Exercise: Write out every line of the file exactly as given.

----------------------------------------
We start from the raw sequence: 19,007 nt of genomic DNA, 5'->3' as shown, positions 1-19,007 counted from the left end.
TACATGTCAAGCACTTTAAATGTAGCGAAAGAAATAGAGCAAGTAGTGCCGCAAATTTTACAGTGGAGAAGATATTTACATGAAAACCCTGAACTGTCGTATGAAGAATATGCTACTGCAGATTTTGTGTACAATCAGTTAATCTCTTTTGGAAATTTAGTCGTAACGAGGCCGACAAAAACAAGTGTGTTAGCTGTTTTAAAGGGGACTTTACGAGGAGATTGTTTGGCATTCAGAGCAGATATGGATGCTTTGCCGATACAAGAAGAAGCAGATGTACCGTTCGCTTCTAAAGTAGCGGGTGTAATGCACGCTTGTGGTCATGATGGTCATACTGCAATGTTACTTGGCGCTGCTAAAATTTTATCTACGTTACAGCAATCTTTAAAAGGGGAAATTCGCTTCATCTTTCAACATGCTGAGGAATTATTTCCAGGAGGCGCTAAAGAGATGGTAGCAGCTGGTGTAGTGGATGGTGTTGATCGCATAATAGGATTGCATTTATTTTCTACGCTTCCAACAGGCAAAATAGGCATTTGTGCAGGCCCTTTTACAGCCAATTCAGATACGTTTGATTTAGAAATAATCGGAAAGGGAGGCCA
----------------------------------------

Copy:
We start from the raw sequence: 19,007 nt of genomic DNA, 5'->3' as shown, positions 1-19,007 counted from the left end.
TACATGTCAAGCACTTTAAATGTAGCGAAAGAAATAGAGCAAGTAGTGCCGCAAATTTTACAGTGGAGAAGATATTTACATGAAAACCCTGAACTGTCGTATGAAGAATATGCTACTGCAGATTTTGTGTACAATCAGTTAATCTCTTTTGGAAATTTAGTCGTAACGAGGCCGACAAAAACAAGTGTGTTAGCTGTTTTAAAGGGGACTTTACGAGGAGATTGTTTGGCATTCAGAGCAGATATGGATGCTTTGCCGATACAAGAAGAAGCAGATGTACCGTTCGCTTCTAAAGTAGCGGGTGTAATGCACGCTTGTGGTCATGATGGTCATACTGCAATGTTACTTGGCGCTGCTAAAATTTTATCTACGTTACAGCAATCTTTAAAAGGGGAAATTCGCTTCATCTTTCAACATGCTGAGGAATTATTTCCAGGAGGCGCTAAAGAGATGGTAGCAGCTGGTGTAGTGGATGGTGTTGATCGCATAATAGGATTGCATTTATTTTCTACGCTTCCAACAGGCAAAATAGGCATTTGTGCAGGCCCTTTTACAGCCAATTCAGATACGTTTGATTTAGAAATAATCGGAAAGGGAGGCCA